# 4.E: Labor and Financial Markets (Exercises)

## 4.1: Demand and Supply at Work in Labor Markets

### Self-Check Questions

#### Q1

In the labor market, what causes a movement along the demand curve? What causes a shift in the demand curve?

#### Q2

In the labor market, what causes a movement along the supply curve? What causes a shift in the supply curve?

#### Q3

Why is a living wage considered a price floor? Does imposing a living wage have the same outcome as a minimum wage?

### Review Questions

#### Q4

What is the “price” commonly called in the labor market?

#### Q5

Are households demanders or suppliers in the goods market? Are firms demanders or suppliers in the goods market? What about the labor market and the financial market?

#### Q6

Name some factors that can cause a shift in the demand curve in labor markets.

#### Q7

Name some factors that can cause a shift in the supply curve in labor markets.

### Critical Thinking Questions

#### Q8

Other than the demand for labor, what would be another example of a “derived demand?”

#### Q9

Suppose that a $$5\%$$ increase in the minimum wage causes a $$5\%$$ reduction in employment. How would this affect employers and how would it affect workers? In your opinion, would this be a good policy?

#### Q10

What assumption is made for a minimum wage to be a nonbinding price floor? What assumption is made for a living wage price floor to be binding?

### Problems

#### Q11

Identify each of the following as involving either demand or supply. Draw a circular flow diagram and label the flows a through f. (Some choices can be on both sides of the goods market.)

1. Households in the labor market
2. Firms in the goods market
3. Firms in the financial market
4. Households in the goods market
5. Firms in the labor market
6. Households in the financial market

#### Q12

Predict how each of the following events will raise or lower the equilibrium wage and quantity of coal miners in West Virginia. In each case, sketch a demand and supply diagram to illustrate your answer.

1. The price of oil rises.
2. New coal-mining equipment is invented that is cheap and requires few workers to run.
3. Several major companies that do not mine coal open factories in West Virginia, offering a lot of well-paid jobs.
4. Government imposes costly new regulations to make coal-mining a safer job.

### Solution

#### S1

Changes in the wage rate (the price of labor) cause a movement along the demand curve. A change in anything else that affects demand for labor (e.g., changes in output, changes in the production process that use more or less labor, government regulation) causes a shift in the demand curve.

#### S2

Changes in the wage rate (the price of labor) cause a movement along the supply curve. A change in anything else that affects supply of labor (e.g., changes in how desirable the job is perceived to be, government policy to promote training in the field) causes a shift in the supply curve.

#### S3

Since a living wage is a suggested minimum wage, it acts like a price floor (assuming, of course, that it is followed). If the living wage is binding, it will cause an excess supply of labor at that wage rate.

## 4.2: Demand and Supply in Financial Markets

### Self-Check Questions

#### Q1

In the financial market, what causes a movement along the demand curve? What causes a shift in the demand curve?

#### Q2

In the financial market, what causes a movement along the supply curve? What causes a shift in the supply curve?

#### Q3

If a usury law limits interest rates to no more than $$35\%$$, what would the likely impact be on the amount of loans made and interest rates paid?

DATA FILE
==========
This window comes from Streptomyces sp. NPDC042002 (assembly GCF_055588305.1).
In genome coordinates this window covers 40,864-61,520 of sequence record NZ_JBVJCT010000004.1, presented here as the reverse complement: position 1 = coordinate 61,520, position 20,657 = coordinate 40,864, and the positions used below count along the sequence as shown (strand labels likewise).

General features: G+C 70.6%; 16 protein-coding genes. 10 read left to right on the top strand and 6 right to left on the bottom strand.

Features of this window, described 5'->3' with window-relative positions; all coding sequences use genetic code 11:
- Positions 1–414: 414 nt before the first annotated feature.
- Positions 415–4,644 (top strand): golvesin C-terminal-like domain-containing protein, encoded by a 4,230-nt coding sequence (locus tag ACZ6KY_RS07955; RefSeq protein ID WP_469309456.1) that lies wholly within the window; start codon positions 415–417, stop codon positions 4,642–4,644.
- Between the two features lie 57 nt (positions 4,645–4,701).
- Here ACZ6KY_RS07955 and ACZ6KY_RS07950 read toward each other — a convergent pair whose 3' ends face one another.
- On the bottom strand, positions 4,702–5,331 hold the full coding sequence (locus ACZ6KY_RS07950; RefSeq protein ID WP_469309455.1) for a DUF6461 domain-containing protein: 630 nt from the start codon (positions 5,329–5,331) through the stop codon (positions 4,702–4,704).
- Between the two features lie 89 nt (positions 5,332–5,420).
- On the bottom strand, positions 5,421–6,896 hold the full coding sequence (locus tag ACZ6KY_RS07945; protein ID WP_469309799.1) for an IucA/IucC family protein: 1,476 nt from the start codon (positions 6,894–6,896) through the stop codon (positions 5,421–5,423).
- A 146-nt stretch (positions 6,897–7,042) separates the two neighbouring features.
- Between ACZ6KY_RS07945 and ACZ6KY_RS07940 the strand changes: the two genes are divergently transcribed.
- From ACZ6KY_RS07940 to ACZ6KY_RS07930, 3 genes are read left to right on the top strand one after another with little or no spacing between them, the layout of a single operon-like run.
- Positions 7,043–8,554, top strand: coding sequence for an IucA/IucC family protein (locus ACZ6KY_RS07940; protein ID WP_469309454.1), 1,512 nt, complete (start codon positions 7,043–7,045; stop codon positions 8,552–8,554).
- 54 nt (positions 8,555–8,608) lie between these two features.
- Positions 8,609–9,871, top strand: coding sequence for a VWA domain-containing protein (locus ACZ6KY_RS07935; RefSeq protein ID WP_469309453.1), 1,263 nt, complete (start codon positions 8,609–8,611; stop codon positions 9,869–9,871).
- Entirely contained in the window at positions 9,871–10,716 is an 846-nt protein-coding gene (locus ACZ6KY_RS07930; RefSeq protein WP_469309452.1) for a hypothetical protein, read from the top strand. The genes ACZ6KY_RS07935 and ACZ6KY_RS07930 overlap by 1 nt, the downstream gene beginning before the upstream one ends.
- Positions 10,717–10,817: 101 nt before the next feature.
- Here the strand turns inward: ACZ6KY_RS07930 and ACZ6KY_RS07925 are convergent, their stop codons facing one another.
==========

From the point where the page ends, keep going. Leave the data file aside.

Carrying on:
#### Q4

Which of the following changes in the financial market will lead to a decline in interest rates:

1. a rise in demand
2. a fall in demand
3. a rise in supply
4. a fall in supply

#### Q5

Which of the following changes in the financial market will lead to an increase in the quantity of loans made and received:

1. a rise in demand
2. a fall in demand
3. a rise in supply
4. a fall in supply

### Review Questions

#### Q6

How is equilibrium defined in financial markets?

#### Q7

What would be a sign of a shortage in financial markets?

#### Q8

Would usury laws help or hinder resolution of a shortage in financial markets?

### Critical Thinking Questions

#### Q9

Suppose the U.S. economy began to grow more rapidly than other countries in the world. What would be the likely impact on U.S. financial markets as part of the global economy?

#### Q10

If the government imposed a federal interest rate ceiling of $$20\%$$ on all loans, who would gain and who would lose?

Problems

Q11

Predict how each of the following economic changes will affect the equilibrium price and quantity in the financial market for home loans. Sketch a demand and supply diagram to support your answers.

1. The number of people at the most common ages for home-buying increases.
2. People gain confidence that the economy is growing and that their jobs are secure.
3. Banks that have made home loans find that a larger number of people than they expected are not repaying those loans.
4. Because of a threat of a war, people become uncertain about their economic future.
5. The overall level of saving in the economy diminishes.
6. The federal government changes its bank regulations in a way that makes it cheaper and easier for banks to make home loans.

#### Q12

Table below shows the amount of savings and borrowing in a market for loans to purchase homes, measured in millions of dollars, at various interest rates. What is the equilibrium interest rate and quantity in the capital financial market? How can you tell? Now, imagine that because of a shift in the perceptions of foreign investors, the supply curve shifts so that there will be $$\10$$ million less supplied at every interest rate. Calculate the new equilibrium interest rate and quantity, and explain why the direction of the interest rate shift makes intuitive sense.

Interest Rate $$Q_s$$ $$Q_d$$
5% 130 170
6% 135 150
7% 140 140
8% 145 135
9% 150 125
10% 155 110

### Solution

#### S1

Changes in the interest rate (i.e., the price of financial capital) cause a movement along the demand curve. A change in anything else (non-price variable) that affects demand for financial capital (e.g., changes in confidence about the future, changes in needs for borrowing) would shift the demand curve.